This is the first in what we hope will be a tradition of thoughtful opinion pieces—of all viewpoints—published by Chalkbeat Chicago. Have an idea? Send it to cburke@chalkbeat.org

As personalized learning takes hold throughout the city, Chicago teachers are wondering why a term so appealing has drawn so much criticism.

Until a few years ago, the school that I lead, Richard H. Lee Elementary on the Southwest Side, was on a path toward failing far too many of our students. We crafted curriculum and identified interventions to address gaps in achievement and the shifting sands of accountability. Our teachers were hardworking and committed. But our work seemed woefully disconnected from the demands we knew our students would face once they made the leap to postsecondary education.

We worried that our students were ill-equipped for today’s world of work and tomorrow’s jobs. Yet, we taught using the same model through which we’d been taught: textbook-based direct instruction.

How could we expect our learners to apply new knowledge to evolving facts, without creating opportunities for exploration? Where would they learn to chart their own paths, if we didn’t allow for agency at school? Why should our students engage with content that was disconnected from their experiences, values, and community?

We’ve read articles about a debate over personalized learning centered on Silicon Valley’s “takeover” of our schools. We hear that Trojan Horse technologies are coming for our jobs. But in our school, personalized learning has meant developing lessons informed by the cultural heritage and interests of our students. It has meant providing opportunities to pursue independent projects, and differentiating curriculum, instruction, and assessment to enable our students to progress at their own pace. It has reflected a paradigm shift that is bottom-up and teacher led.

And in a move that might have once seemed incomprehensible, it has meant getting rid of textbooks altogether. We’re not alone.

We are among hundreds of Chicago educators who would welcome critics to visit one of the 120 city schools implementing new models for learning – with and without technology. Because, as it turns out, Chicago is fast becoming a hub for personalized learning. And, it is no coincidence that our academic growth rates are also among the highest in the nation.

Before personalized learning, we designed our classrooms around the educator. Decisions were made based on how educators preferred to teach, where they wanted students to sit, and what subjects they wanted to cover.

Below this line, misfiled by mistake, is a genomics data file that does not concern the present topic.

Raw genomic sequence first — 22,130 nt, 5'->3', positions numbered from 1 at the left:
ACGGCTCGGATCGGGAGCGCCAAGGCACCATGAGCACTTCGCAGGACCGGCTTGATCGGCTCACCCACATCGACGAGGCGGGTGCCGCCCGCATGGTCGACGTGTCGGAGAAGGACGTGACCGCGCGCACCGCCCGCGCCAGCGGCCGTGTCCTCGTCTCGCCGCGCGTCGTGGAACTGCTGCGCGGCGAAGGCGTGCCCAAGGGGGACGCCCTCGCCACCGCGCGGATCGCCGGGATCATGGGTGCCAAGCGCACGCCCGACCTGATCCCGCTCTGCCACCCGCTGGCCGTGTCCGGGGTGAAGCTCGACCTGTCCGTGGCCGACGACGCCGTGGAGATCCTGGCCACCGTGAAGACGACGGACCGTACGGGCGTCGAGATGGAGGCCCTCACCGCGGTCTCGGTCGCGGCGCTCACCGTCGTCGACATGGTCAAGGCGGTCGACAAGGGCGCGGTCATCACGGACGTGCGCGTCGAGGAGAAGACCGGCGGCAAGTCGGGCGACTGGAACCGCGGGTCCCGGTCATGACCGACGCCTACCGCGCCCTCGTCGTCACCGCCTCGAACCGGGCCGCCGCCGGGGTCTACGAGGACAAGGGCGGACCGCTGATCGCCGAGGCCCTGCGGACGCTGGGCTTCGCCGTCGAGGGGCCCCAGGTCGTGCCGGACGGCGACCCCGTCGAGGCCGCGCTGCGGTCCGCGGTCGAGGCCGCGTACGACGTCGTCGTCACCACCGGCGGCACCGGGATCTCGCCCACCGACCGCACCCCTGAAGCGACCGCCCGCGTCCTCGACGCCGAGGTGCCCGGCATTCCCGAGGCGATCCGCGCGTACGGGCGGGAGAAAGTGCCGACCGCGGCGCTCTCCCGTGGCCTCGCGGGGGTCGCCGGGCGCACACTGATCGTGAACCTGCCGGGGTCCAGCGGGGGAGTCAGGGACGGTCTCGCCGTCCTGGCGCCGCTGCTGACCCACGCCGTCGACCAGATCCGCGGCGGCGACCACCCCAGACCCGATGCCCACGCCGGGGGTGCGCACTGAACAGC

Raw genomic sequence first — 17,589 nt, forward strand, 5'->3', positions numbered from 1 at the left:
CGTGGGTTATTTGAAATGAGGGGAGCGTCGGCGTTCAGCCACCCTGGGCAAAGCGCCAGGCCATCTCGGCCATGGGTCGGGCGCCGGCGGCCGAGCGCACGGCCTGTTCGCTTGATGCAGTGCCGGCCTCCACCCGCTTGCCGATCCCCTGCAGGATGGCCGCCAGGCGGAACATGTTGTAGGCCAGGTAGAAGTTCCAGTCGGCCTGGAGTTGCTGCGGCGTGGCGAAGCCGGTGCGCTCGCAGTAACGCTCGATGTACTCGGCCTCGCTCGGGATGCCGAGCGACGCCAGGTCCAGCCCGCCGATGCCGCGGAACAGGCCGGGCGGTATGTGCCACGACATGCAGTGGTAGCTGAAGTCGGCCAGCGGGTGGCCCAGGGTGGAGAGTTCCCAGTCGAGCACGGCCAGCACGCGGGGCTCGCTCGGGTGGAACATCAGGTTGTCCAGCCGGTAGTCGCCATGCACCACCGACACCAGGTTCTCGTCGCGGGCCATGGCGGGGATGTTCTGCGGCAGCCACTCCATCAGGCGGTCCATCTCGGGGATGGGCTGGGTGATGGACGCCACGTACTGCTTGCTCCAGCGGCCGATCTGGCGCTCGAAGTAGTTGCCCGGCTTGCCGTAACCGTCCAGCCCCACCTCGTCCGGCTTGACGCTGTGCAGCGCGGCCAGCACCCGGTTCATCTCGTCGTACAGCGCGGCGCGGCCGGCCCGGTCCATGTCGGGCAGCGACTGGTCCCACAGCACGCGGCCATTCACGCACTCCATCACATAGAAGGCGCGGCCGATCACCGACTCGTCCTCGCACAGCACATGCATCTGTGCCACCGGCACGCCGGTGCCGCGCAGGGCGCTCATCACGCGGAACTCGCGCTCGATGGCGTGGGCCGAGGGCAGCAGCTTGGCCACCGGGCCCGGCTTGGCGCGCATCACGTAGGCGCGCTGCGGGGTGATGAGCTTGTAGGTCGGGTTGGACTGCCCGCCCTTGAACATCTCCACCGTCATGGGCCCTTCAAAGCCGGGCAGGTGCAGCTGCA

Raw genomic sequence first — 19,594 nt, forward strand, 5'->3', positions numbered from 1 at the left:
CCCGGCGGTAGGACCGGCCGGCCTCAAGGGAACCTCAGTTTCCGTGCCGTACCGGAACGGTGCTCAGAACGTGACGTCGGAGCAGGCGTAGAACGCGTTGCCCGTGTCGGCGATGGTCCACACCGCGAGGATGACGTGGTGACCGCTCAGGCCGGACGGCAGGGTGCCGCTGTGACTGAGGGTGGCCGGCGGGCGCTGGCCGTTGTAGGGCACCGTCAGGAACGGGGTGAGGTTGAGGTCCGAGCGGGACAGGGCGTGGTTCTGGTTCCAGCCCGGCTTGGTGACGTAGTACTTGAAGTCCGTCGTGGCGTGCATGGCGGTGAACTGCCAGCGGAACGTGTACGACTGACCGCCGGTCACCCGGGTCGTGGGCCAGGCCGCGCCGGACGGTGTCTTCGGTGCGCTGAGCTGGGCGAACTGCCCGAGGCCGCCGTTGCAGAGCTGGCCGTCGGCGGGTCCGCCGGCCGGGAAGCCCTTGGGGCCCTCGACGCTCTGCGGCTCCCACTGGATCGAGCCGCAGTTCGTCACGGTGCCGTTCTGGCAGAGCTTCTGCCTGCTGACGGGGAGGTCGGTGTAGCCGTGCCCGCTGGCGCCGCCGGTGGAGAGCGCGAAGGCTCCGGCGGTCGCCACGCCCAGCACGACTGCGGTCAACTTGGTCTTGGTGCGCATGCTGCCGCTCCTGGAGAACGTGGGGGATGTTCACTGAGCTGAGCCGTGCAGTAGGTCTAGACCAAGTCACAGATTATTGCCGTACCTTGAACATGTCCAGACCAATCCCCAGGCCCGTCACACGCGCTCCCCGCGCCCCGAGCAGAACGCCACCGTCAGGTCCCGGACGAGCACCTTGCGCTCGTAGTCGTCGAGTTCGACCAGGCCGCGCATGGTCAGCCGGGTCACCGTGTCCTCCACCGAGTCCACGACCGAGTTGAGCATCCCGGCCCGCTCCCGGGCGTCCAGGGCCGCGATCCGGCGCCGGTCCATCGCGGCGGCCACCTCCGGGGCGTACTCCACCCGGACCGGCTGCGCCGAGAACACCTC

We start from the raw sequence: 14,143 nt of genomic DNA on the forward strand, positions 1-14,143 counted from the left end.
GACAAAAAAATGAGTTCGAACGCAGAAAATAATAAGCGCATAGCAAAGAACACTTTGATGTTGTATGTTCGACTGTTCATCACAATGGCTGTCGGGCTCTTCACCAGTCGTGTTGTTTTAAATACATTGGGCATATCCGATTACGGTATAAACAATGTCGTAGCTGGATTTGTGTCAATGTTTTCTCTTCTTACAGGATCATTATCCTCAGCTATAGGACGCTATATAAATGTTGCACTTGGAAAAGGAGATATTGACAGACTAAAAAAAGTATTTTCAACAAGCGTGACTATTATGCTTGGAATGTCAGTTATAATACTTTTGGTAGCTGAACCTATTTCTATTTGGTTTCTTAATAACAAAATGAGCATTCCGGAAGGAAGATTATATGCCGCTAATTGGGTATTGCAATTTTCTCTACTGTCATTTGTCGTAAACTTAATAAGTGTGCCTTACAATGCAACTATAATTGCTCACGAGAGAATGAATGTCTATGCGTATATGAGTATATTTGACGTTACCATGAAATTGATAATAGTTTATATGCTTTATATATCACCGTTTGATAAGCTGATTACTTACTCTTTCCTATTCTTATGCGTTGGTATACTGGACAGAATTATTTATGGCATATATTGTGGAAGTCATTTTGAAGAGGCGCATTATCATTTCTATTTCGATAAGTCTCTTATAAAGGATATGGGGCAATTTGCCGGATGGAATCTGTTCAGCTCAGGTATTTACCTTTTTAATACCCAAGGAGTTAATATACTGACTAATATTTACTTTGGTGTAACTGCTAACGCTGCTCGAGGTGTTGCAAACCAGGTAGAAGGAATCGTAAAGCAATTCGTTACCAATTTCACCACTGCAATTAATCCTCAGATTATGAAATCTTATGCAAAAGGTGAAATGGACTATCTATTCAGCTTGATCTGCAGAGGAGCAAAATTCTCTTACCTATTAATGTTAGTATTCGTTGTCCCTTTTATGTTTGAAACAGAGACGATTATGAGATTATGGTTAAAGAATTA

Personalized learning looks different in every classroom, but the common thread is that we now make decisions looking at the student. We ask them how they learn best and what subjects strike their passions. We use small group instruction and individual coaching sessions to provide each student with lesson plans tailored to their needs and strengths. We’re reimagining how we use physical space, and the layout of our classrooms. We worry less about students talking with their friends; instead, we ask whether collaboration and socialization will help them learn.

Our emphasis on growth shows in the way students approach each school day. I have, for example, developed a mentorship relationship with one of our middle school students who, despite being diligent and bright, always ended the year with average grades. Last year, when she entered our personalized learning program for eighth grade, I saw her outlook change. She was determined to finish the year with all As.

More than that, she was determined to show that she could master anything her teachers put in front of her. She started coming to me with graded assignments. We’d talk about where she could improve and what skills she should focus on. She was pragmatic about challenges and so proud of her successes. At the end of the year she finished with straight As—and she still wanted more. She wanted to get A-pluses next year. Her outlook had changed from one of complacence to one oriented towards growth.